Firm ground is not available ground: "Dunes"—a poem by A. R. Ammons

 Lone post amidst dunes and trees near Wells-next-the-Sea
Some of you will have seen my last blogpost which included a number of photos from Wells-next-the-Sea. Wells opens up on to a truly wonderful beach with many sand dunes that are endlessly being reshaped by wind and tide.

Well, when I got back home, on the doorstep was a second-hand book of poetry I had ordered some weeks ago by A. R. Ammons his "The Selected Poems" (Expanded Edition), W. W. Norton & Company, 1986. I tracked down a copy because I am currently reading "Waking to Wonder: Wittgenstein's Existential Investigations" by Gordon C. F. Bearn which has as its epigraph a poem by Ammons called "A Coast of Trees". I was so taken with that poem that I immediately decided to explore some more of his work which I did not know at all. I'm glad I did. Here is his poem "Dunes" which seems to speak eloquently of the kind of non-foundationalist naturalism I have been exploring in recent years and which certainly informed my thoughts as Susanna and I walked along the coast among the dunes.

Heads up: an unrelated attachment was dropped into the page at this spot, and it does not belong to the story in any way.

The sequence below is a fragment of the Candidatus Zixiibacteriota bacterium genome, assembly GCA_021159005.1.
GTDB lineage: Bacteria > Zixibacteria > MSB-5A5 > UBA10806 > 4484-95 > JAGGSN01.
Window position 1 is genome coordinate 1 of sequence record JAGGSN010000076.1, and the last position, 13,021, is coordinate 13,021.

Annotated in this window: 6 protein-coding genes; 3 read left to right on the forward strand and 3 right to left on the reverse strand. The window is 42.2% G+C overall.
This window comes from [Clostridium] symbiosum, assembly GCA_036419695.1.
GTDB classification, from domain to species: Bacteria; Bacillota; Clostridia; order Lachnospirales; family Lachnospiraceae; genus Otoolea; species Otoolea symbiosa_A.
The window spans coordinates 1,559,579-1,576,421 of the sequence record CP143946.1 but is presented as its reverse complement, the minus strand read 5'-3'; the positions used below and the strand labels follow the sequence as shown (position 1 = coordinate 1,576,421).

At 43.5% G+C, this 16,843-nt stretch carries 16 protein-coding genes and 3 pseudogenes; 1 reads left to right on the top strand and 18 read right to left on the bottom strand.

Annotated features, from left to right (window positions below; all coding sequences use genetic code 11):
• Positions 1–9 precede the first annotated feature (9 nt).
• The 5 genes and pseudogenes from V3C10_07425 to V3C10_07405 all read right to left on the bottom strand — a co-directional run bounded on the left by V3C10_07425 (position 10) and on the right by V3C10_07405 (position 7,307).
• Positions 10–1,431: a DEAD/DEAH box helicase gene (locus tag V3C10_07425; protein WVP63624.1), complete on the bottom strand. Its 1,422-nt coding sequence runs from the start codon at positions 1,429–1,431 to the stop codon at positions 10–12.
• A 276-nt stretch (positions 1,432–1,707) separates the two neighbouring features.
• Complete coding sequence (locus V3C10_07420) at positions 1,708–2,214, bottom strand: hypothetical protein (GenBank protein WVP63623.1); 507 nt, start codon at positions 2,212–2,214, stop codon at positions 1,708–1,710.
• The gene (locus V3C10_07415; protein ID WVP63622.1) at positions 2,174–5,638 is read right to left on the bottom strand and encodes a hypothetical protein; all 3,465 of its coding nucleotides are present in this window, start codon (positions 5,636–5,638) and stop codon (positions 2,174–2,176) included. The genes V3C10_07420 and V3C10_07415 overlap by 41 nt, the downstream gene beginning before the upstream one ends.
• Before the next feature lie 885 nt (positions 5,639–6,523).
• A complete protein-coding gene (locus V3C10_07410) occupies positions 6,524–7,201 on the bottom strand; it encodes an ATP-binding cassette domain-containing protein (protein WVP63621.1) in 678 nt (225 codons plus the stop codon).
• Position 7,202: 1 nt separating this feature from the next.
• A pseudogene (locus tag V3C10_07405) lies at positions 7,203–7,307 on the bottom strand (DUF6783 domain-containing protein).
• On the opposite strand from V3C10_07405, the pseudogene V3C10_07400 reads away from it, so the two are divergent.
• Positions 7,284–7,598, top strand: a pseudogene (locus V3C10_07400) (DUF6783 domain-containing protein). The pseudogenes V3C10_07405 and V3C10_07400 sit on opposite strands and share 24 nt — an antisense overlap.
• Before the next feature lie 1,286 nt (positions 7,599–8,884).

Dunes by A. R. Ammons

Taking root in windy sand
  is not an easy
way
to go about
    finding a place to stay.

A ditch bank or wood’s-edge
    has firmer ground.

In a loose world though
    something can be started—
a root touch water,
    a tip break sand—

Mounds from that can rise
    on held mounds,
a gesture of building, keeping,
    a trapping
into shape.

Firm ground is not available ground.

Dunes at Wells-next-the Sea
Dunes at Wells-next-the Sea
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